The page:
Grub – Emergency Boot

If Grub fails to boot your operating system, you can take steps to find and boot your system then reinstall grub to fix the problem. The following example shows you how to use commands in the emergency grub command line to find your operating system and boot it. Lines that start with the comment character ‘//’ is a description of what the command is doing.

// use the 'ls' command to find all partitions that grub can find
grub  rescue> ls 
(hd0,gpt1) (hd0,gpt2) etc 

// use 'ls' to see what filesystem each partition uses
grub rescure> ls (hd0,gpt2) 
Filesystem is ext4/btrfs/etc 

// use command to see what the filesystem contains
grub rescure> ls (hd0,gpt2)/etc/fstab

// now that you've found your operating system, boot it
grub rescure> set root=(hd0,gpt2)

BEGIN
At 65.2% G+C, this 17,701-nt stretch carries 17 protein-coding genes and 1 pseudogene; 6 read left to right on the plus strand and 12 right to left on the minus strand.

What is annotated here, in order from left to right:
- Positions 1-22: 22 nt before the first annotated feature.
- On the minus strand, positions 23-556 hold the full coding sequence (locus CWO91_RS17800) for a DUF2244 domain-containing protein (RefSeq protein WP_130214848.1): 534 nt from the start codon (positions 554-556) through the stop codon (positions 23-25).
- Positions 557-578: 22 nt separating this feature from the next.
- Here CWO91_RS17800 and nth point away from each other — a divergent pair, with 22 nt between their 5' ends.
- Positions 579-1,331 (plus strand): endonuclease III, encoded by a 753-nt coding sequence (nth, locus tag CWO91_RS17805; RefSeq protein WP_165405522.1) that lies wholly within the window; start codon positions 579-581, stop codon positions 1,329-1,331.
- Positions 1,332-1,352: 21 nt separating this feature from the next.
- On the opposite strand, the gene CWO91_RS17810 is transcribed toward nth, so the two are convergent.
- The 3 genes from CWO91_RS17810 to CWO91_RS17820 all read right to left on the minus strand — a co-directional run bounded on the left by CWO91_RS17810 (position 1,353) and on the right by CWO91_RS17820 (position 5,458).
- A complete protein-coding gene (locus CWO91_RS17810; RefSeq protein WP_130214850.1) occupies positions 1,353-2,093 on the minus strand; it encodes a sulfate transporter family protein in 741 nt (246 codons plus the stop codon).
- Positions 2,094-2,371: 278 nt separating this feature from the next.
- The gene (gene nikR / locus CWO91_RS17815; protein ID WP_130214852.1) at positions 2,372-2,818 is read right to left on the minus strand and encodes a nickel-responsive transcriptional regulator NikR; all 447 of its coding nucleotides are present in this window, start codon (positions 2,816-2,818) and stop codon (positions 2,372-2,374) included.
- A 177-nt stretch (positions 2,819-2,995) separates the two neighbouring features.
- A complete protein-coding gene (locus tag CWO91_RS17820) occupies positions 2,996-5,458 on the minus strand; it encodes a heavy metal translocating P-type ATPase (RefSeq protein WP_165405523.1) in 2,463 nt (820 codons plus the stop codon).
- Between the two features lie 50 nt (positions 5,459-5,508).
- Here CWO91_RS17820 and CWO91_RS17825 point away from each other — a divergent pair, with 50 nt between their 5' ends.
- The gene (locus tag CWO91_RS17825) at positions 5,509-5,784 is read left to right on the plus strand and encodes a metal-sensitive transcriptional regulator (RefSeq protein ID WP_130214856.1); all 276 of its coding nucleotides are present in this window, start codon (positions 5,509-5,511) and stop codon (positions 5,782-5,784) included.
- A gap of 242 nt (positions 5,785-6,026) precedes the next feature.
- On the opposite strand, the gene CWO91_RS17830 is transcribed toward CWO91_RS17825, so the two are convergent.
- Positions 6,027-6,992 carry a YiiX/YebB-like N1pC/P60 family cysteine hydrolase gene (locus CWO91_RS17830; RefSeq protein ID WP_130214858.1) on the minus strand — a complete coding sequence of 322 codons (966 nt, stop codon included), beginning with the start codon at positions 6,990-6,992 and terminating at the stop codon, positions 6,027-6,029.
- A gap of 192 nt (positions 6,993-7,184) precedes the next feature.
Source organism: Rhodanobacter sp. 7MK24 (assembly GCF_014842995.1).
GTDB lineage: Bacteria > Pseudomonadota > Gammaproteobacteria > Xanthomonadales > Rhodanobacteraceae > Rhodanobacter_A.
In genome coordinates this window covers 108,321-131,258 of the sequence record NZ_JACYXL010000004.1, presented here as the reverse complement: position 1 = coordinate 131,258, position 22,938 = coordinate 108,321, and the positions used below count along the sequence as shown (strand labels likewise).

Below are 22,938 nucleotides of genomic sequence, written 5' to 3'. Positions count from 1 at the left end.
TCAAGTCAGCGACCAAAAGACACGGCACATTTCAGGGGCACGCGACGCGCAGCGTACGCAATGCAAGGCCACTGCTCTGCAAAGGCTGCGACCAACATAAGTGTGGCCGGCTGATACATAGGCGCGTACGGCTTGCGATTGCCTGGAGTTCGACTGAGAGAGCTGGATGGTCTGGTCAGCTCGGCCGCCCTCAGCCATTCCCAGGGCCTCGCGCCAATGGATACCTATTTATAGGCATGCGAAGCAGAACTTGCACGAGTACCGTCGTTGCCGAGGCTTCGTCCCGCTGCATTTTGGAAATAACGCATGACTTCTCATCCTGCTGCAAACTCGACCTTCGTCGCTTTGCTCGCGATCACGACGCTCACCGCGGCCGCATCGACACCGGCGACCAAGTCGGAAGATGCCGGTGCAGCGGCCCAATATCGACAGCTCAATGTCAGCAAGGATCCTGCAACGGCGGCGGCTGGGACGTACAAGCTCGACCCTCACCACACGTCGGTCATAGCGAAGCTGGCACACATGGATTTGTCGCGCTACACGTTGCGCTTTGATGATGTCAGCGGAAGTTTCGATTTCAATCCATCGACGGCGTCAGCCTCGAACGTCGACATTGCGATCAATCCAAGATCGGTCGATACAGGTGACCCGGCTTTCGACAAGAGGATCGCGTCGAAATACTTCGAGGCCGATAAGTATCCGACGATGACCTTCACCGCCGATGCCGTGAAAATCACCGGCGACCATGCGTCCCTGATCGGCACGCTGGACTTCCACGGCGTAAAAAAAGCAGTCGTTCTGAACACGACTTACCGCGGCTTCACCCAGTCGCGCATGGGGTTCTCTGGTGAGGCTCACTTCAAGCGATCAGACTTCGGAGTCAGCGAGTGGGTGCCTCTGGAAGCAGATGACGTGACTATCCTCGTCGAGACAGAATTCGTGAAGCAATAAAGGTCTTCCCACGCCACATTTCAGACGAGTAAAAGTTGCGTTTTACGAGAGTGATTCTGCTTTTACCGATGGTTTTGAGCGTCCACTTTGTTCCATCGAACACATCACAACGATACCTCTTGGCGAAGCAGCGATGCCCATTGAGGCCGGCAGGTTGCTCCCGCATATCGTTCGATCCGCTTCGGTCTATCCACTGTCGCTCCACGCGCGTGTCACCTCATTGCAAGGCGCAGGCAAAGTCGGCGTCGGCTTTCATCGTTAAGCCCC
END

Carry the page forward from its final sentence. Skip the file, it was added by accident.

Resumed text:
grub rescure> set prefix=(hd0,gpt2)/boot/grub (or grub2) 
grub rescure> insmod normal 
grub rescure> normal 

// Once you're back in the system, fix grub
# sudo update-grub  
or sudo grub-mkconfig –o /boot/grub/grub.cfg 
or sudo grub2-mkconfig –o /boot/grub2/grub.cfg 
or sudo grub2-mkconfig –o /boot/efi/EFI/fedora/grub.cfg 

# grub-install /dev/nvme0n1 (or /dev/sda) 
or sudo grub2-install /dev/nvme0n1 (or /dev/sda)

Make sure that you know where your grub.cfg is located and the location to install grub (/dev/nvme0n1, /dev/sda, etc) and modify the above appropriately.


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